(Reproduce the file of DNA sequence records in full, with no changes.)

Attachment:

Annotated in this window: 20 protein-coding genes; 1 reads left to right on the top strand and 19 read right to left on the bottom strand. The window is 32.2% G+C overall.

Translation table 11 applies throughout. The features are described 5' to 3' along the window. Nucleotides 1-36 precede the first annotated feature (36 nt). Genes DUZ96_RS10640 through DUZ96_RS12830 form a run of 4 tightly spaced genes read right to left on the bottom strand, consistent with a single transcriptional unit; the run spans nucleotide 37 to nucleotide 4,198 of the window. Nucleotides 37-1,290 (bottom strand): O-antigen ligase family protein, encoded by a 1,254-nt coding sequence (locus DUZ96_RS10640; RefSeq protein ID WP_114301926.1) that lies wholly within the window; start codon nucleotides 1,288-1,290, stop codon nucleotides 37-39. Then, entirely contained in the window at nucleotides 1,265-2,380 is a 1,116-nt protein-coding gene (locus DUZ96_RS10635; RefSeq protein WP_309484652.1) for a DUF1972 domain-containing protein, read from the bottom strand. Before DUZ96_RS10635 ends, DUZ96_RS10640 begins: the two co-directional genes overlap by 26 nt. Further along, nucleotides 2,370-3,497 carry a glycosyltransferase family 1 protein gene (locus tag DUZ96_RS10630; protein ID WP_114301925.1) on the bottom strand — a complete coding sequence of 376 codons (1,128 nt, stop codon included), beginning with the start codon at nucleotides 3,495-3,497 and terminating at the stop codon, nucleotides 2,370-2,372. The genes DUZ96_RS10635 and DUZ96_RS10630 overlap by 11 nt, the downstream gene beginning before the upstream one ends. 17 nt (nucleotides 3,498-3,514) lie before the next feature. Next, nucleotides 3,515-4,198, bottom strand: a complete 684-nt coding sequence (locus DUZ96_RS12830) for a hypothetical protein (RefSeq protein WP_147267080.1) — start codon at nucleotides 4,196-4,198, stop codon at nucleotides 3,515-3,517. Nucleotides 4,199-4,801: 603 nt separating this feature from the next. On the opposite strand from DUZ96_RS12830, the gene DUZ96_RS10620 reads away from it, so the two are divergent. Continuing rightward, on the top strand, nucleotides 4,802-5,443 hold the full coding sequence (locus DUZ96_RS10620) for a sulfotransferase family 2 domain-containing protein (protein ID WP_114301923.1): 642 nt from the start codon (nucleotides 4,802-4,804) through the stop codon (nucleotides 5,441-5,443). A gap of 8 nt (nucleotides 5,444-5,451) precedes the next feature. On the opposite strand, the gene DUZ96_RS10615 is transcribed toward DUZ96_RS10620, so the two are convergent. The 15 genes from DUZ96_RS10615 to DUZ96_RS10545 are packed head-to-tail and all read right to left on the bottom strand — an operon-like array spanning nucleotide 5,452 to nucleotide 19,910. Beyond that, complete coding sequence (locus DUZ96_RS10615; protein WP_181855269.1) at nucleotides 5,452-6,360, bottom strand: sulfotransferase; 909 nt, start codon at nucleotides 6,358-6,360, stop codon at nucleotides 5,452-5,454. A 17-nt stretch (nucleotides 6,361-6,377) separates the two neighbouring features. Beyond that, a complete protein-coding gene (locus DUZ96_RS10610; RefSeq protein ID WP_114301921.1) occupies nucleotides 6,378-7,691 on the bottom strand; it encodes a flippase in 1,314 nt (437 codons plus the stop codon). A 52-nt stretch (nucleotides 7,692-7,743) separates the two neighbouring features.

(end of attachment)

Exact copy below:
Annotated in this window: 20 protein-coding genes; 1 reads left to right on the top strand and 19 read right to left on the bottom strand. The window is 32.2% G+C overall.

Translation table 11 applies throughout. The features are described 5' to 3' along the window. Nucleotides 1-36 precede the first annotated feature (36 nt). Genes DUZ96_RS10640 through DUZ96_RS12830 form a run of 4 tightly spaced genes read right to left on the bottom strand, consistent with a single transcriptional unit; the run spans nucleotide 37 to nucleotide 4,198 of the window. Nucleotides 37-1,290 (bottom strand): O-antigen ligase family protein, encoded by a 1,254-nt coding sequence (locus DUZ96_RS10640; RefSeq protein ID WP_114301926.1) that lies wholly within the window; start codon nucleotides 1,288-1,290, stop codon nucleotides 37-39. Then, entirely contained in the window at nucleotides 1,265-2,380 is a 1,116-nt protein-coding gene (locus DUZ96_RS10635; RefSeq protein WP_309484652.1) for a DUF1972 domain-containing protein, read from the bottom strand. Before DUZ96_RS10635 ends, DUZ96_RS10640 begins: the two co-directional genes overlap by 26 nt. Further along, nucleotides 2,370-3,497 carry a glycosyltransferase family 1 protein gene (locus tag DUZ96_RS10630; protein ID WP_114301925.1) on the bottom strand — a complete coding sequence of 376 codons (1,128 nt, stop codon included), beginning with the start codon at nucleotides 3,495-3,497 and terminating at the stop codon, nucleotides 2,370-2,372. The genes DUZ96_RS10635 and DUZ96_RS10630 overlap by 11 nt, the downstream gene beginning before the upstream one ends. 17 nt (nucleotides 3,498-3,514) lie before the next feature. Next, nucleotides 3,515-4,198, bottom strand: a complete 684-nt coding sequence (locus DUZ96_RS12830) for a hypothetical protein (RefSeq protein WP_147267080.1) — start codon at nucleotides 4,196-4,198, stop codon at nucleotides 3,515-3,517. Nucleotides 4,199-4,801: 603 nt separating this feature from the next. On the opposite strand from DUZ96_RS12830, the gene DUZ96_RS10620 reads away from it, so the two are divergent. Continuing rightward, on the top strand, nucleotides 4,802-5,443 hold the full coding sequence (locus DUZ96_RS10620) for a sulfotransferase family 2 domain-containing protein (protein ID WP_114301923.1): 642 nt from the start codon (nucleotides 4,802-4,804) through the stop codon (nucleotides 5,441-5,443). A gap of 8 nt (nucleotides 5,444-5,451) precedes the next feature. On the opposite strand, the gene DUZ96_RS10615 is transcribed toward DUZ96_RS10620, so the two are convergent. The 15 genes from DUZ96_RS10615 to DUZ96_RS10545 are packed head-to-tail and all read right to left on the bottom strand — an operon-like array spanning nucleotide 5,452 to nucleotide 19,910. Beyond that, complete coding sequence (locus DUZ96_RS10615; protein WP_181855269.1) at nucleotides 5,452-6,360, bottom strand: sulfotransferase; 909 nt, start codon at nucleotides 6,358-6,360, stop codon at nucleotides 5,452-5,454. A 17-nt stretch (nucleotides 6,361-6,377) separates the two neighbouring features. Beyond that, a complete protein-coding gene (locus DUZ96_RS10610; RefSeq protein ID WP_114301921.1) occupies nucleotides 6,378-7,691 on the bottom strand; it encodes a flippase in 1,314 nt (437 codons plus the stop codon). A 52-nt stretch (nucleotides 7,692-7,743) separates the two neighbouring features.